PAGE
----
As I got older, I began to make a lot of bad choices in my life. I started drinking alcohol, abusing drugs and joining a gang. These choices I made were impulsive and very selfish. My dad once said I always wanted to be “The center of attention.”, and all these poor choices made that come true. At age 20, I got married to my high school sweetheart. We have 3 beautiful children together – 2 girls; Talia and Mariah and 1 boy, Sid Jr. Their mother and I were together for 13 years and married for 8 years. She joined the Air Force and we moved to San Antonio, TX. During my time there, I started using crack-cocaine very heavily. My wife and kids left me because of my drug use and so I decided to move back to Colorado, where my drug use continued and even got worse. I soon met my second wife, and we had a handsome son we named Jaudon. Unfortunately, during this time, I was still using drugs and making additional choices that eventually led me to prison.
When I arrived at my first DOC facility, in my mind I had no intention of doing even 1 year in prison much less than the 20 years I was sentenced. My plan was to get my hands on as much medication and drugs as I could, take it and never wake-up. I was sitting in the cellhouse day-room one day watching TV when a man named Ramonde approached me and invited me to a Bible study that he and other men held every day. I agreed and the next day I attended. As I continued to attend, I expected some changes in my life but as the first few months went by, I didn’t really see anything different happening in my life. I spoke to Ramonde about how I was feeling and he told me, “Brother, you need to go to your prayer closet, get on your knees and ask the Lord what you can do for Him. Not what the Lord can do for you.” I did exactly what he said – I started seeing little changes in my life and then in my families lives. My children were still struggling but nothing like before. I started finding myself more at peace than I had ever experienced and I was in prison!!! I’ll never forget another statement Ramonde made at a Bible study. He said, “It’s time to get out of the pews brothers!” So, after that day, I started to take advantage of every opportunity that the Lord started to give me. I volunteered for everything I could. My heart had truly changed! Now, I had a passion to build people up and not tear them down. I wanted to encourage them and not discourage them. I wanted to love them and not hate them. I wanted to “comfort those who are in affliction with the comfort with which we ourselves are comforted by God.” (2 Corinthians 1:4). I started to see that being used by God was an honor and blessing.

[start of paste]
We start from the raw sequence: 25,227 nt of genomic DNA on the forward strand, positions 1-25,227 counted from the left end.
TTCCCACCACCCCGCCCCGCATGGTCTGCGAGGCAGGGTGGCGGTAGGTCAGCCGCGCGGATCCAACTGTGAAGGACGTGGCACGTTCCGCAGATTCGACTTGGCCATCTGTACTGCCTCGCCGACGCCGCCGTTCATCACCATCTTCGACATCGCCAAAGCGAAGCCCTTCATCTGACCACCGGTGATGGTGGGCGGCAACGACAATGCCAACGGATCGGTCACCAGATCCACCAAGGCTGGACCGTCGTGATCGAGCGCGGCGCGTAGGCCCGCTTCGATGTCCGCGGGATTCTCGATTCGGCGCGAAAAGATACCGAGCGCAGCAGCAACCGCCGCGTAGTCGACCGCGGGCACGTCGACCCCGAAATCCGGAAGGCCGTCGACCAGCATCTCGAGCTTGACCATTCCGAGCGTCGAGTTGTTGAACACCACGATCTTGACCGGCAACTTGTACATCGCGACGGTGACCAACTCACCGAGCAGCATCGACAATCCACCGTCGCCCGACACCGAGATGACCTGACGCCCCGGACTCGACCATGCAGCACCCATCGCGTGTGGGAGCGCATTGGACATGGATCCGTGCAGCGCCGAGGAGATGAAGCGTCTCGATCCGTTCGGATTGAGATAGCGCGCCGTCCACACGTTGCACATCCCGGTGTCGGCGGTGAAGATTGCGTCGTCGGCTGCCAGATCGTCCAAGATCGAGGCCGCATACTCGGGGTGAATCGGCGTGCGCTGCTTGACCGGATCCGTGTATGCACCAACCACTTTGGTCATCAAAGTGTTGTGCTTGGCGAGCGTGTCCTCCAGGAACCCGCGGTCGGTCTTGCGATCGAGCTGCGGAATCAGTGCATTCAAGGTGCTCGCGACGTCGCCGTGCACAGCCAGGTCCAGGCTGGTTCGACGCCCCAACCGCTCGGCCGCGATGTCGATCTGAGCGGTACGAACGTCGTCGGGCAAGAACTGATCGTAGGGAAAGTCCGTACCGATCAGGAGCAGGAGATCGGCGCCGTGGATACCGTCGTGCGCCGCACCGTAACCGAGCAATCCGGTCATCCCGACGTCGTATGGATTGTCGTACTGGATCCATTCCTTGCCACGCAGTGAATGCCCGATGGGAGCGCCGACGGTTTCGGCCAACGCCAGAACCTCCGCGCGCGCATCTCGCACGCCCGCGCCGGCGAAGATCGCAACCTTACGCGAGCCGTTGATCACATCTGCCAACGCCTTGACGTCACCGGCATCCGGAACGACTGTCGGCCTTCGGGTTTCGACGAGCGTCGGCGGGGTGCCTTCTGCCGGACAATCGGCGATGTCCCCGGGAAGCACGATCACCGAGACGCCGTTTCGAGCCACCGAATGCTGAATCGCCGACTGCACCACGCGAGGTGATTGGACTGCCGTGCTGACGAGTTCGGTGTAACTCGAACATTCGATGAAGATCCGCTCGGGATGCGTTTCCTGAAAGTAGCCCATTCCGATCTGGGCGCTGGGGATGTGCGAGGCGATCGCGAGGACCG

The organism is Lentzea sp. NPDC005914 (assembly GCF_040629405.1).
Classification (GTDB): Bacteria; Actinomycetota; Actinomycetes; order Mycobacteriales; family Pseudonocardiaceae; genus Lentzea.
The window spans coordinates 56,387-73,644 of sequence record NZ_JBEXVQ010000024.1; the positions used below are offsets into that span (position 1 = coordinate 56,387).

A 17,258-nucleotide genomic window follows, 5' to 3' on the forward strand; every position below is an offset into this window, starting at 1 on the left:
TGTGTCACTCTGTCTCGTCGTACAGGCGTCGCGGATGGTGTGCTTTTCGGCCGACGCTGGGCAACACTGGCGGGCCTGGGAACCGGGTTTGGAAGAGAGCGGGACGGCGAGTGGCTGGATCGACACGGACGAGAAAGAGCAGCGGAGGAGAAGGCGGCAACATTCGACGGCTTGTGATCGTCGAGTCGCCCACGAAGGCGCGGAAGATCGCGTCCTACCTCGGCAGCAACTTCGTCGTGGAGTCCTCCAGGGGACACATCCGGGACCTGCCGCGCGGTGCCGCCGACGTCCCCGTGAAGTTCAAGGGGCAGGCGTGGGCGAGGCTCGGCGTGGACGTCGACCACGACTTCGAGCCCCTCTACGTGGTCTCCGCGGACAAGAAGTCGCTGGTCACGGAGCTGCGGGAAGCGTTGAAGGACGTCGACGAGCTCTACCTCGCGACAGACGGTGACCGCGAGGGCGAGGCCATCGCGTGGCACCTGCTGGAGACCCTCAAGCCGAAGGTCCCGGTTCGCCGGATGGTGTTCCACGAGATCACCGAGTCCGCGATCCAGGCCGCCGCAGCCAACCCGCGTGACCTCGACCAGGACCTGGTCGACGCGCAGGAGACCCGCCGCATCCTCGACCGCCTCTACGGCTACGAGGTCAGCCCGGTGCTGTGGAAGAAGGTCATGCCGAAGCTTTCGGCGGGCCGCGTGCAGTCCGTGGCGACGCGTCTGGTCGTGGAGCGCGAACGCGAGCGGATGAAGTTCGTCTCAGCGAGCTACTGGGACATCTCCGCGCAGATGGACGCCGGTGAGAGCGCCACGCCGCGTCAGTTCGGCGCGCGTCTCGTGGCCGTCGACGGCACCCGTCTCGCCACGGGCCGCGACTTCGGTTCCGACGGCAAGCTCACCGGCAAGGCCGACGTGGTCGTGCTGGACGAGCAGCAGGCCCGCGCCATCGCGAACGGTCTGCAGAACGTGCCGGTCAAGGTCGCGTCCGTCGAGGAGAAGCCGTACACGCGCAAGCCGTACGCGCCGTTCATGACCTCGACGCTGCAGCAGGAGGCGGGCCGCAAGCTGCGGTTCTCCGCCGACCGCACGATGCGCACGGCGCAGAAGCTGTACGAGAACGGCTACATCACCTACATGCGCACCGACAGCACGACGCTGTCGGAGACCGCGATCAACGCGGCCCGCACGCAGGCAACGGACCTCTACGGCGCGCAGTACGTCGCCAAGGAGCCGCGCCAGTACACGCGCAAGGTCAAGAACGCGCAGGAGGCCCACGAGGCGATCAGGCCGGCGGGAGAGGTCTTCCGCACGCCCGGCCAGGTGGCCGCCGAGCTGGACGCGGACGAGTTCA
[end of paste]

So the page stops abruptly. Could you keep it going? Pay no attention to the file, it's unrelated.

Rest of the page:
When my mother and father would tell me that family members would call and ask if my Christian brothers in prison and I would intercede in prayer for them it brought me great joy to my heart. So now, instead of me being the center of attention, it’s the Christ that lives in me that became the center of attention. My relationships with my children and family are 100 times better than before. I’ve also made and continue to make new friendships with brothers that are motivating and inspiring. The people the Lord has placed in my life have helped me to become a better all-around individual. One of the men in my life who is the most motivating and inspiring is my brother in Christ Peter Kim. This is truly a man who is walking daily in his calling. The ministry he has, Connections Prison Ministry is truly a blessing to all men but especially to those who are coming out of prison – those who don’t have much or in most cases, nothing at all. Through a relationship with Peter, they can find a new hope in Jesus. I have personally had men tell me that without the help they received from Peter Kim’s ministry they would have made a decision which would have resulted in going back to prison. I know it means the world them that somebody truly cares about helping them transition and find success in society. The Lord has allowed our brother Peter and those who serve alongside of Connections Prison Ministry to make a difference in the lives of those who are moving from prison to the outside world. Peter is just not speaking words but following it up with actions that make a difference. There is no doubt in my mind that one day he will hear, “Well done good and faithful servant!” when he enters our Father’s heavenly Kingdom.